Returning home with ‘Stomping Ground’
Joey May | Hiawatha World
Shane Spangler is going back to his roots with his new CD “Stomping Ground.”
The well-known minister who pastors at Bethany and Fairview United Churches of Christ, is also locally famous for his mad skills on the piano.
Spangler, who will be 44 in August, has spent a good part of his life in Brown County — born and raised in Fairview and attended Hiawatha schools until he was in seventh grade. At that time, he moved with his family — parents are David and Carol Spangler, both retired teachers — to Branson, Mo., where he went on to graduate from Hollister High School in 1992 and studied at the College of the Ozarks.
Spangler returned to Kansas for additional education, this time at Washburn University, where he graduated in 1997 with a bachelor’s in French, music and piano performance.
From 1998 to 2001, Spangler took a hiatus from the books and served as administrative assistant at the Apostolic Christian Home in Sabetha after he had completed a licensed program in long-term care management.
But God had further plans for him that took him to the East Coast, where he attended Andover-Newton Seminary in Boston.
“I remember my first day of classes well,” he said. “It was 9-11, 2001 and instead of going to class, we went to the chapel to pray.”
Spangler graduated from the seminary — now part of Yale University — in 2005. During his time in Boston, Spangler could not keep away from the piano, so he began lessons at the New England Conservatory, “a fantastic school of music,” he said.
“My Mom made me start the piano and I was about 3 when I started,” he said. “I had some really good teachers. Kathleen Haag was one of my first piano teachers and Jim Rivers, a teacher at Washburn and pianist in residence, encouraged me to write.”
After graduating from seminary, Spangler said he couldn’t stop thinking of coming home.
“I think the plan in the back of my mind was always to come home,” he said. “Some of my new pieces come out of the homesickness that I experienced.”
Growing up on a farm in northeast Kansas, Spangler said the “dirt gets in your blood.”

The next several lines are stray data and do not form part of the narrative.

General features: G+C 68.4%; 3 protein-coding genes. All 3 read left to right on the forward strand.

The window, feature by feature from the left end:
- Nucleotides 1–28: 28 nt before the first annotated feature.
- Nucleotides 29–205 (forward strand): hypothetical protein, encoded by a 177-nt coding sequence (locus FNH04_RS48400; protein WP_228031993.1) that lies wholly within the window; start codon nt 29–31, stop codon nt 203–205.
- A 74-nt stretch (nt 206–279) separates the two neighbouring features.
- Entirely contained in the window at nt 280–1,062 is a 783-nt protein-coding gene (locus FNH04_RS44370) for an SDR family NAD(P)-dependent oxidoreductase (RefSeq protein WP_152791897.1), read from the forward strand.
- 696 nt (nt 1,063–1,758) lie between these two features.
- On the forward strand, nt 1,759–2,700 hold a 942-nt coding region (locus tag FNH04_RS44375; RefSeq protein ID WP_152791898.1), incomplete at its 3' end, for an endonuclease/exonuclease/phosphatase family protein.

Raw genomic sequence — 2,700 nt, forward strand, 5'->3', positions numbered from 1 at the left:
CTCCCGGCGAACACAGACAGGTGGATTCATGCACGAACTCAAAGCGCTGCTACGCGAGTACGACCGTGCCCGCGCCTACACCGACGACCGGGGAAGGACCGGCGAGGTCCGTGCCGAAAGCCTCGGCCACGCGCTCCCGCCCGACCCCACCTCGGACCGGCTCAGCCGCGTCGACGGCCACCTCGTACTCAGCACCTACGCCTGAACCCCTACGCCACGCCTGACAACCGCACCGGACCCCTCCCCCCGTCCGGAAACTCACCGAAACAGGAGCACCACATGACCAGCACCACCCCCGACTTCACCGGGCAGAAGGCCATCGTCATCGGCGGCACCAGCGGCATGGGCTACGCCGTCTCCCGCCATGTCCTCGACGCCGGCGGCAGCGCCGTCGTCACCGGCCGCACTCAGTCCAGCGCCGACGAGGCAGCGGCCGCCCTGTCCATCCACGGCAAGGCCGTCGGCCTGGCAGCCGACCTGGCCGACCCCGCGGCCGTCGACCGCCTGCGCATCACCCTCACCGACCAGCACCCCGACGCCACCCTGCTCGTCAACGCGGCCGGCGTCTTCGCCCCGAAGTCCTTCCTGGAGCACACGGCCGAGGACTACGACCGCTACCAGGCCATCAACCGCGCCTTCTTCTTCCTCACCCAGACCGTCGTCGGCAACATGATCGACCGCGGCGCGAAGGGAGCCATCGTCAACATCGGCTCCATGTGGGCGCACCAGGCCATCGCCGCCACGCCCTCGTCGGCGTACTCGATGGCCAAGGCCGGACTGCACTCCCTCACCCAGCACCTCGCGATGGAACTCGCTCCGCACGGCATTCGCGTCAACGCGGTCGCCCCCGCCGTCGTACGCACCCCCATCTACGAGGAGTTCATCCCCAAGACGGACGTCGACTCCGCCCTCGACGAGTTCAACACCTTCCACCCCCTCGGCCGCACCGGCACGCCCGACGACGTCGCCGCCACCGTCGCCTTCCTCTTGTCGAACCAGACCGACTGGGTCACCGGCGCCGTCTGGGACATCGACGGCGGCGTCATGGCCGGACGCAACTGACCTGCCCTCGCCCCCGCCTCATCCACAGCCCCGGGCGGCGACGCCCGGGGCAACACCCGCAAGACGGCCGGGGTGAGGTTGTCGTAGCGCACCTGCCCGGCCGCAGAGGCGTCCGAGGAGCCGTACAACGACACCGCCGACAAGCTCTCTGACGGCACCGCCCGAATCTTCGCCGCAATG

“I missed the farm and being close to the land,” he continued. “You feel so disconnected when you live in the city.”
Now living back on a farm about 1 mile from the family farm he grew up on, Spangler said that unless they experience it, people just don’t know what it is like to live in a rural area.
“You become so dependent on the land and the weather,” he said.
With “Stomping Ground,” Spangler tries to share his feelings about the land and its people through piano music. There is the “Fairview Foxtrot,” “The Sabetha Buzz,” “The Wathena Deceleration Fantasy” and “The Hiawatha Hustle,” — just to name a few pieces that were based off memories and people from these locations.
Over the years, Spangler became well-known in not only the Brown County area — but with musicians at Washburn — for his solo and accompanying piano skills. He continued to develop as a pianist and worked with renowned musicians to sponsor events such as the In The Plains Chamber Music Festival, which lasted several days. This is where Spangler worked with several other musicians to provide clinics for local youth during the day and put on performances at local venues during the evening.
Spangler has recorded with some of those musicians — including his 2010 Christmas CD with celloist Samuel Cho. He has also brought several to share in with his local performances — the last being “Synchronicity,” in April — sponsored by the Morrill Public Library.
Spangler released his first CD 15 years ago in Boston. It featured a combination of his own compositions and classical pieces. With “Stomping Ground,” he has re-recorded some of those original pieces and feels they are much improved.
On his newest CD, Spangler said the first five selections, along with 7-8-9 are based on Psalms. Some of the titles include “At a Crossroads,” “A Walk at Sunset,” “Mary’s Song,” “Tried Like Silver” and “Fearfully and Wonderfully Made.”
Selections 10-17 are all new, he said. There is “Wedding Waltz,” which was written for a special couple and “Ivory Palaces,” “Barbed Wire Boogie” and “Lullaby.”
The cover shows a laughing Spangler, in an outdoor scene, black and white. Spangler said he had been laughing at a joke by photographer Andee Rettele and she snapped the photo at that exact moment.
It fit what he wanted to share with his new music.
The back cover details the 17 selections against a photograph taken inside the Fairview Church of Christ, with a piano and bench in the foreground and the alter with a cross and candles in the back.
Spangler worked with Kansas Public Radio Studios in Lawrence and engineer Chuck Smith.
“He was a wonderful engineer,” he said.
Spangler said they recorded all 17 selections from start to finish in one take, with just a few minor edits.
“‘Stomping Ground’ is about the people and places that I love around Northeast Kansas,” he said, “…the people who are an important part of my life. I wanted to write the things that were true for me — I had to get over my ego first, where I worked toward pleasing and impressing my colleagues and professors. Now I just want to tell the truth.”
Spangler and his new music will be featured in concert on Saturday, July 28, at Klinefelter Barn. He said more details will be announced as the date gets closer, but he will be collaborating with Fairview artist Christina Klein for the performance.
“Stomping Ground” can be found on Amazon, iTunes, Pandora, CD Baby and Spotify in hard copy and digital formats. Spangler’s first CD was hard copy only and his Christmas CD is still digitally available on some sites.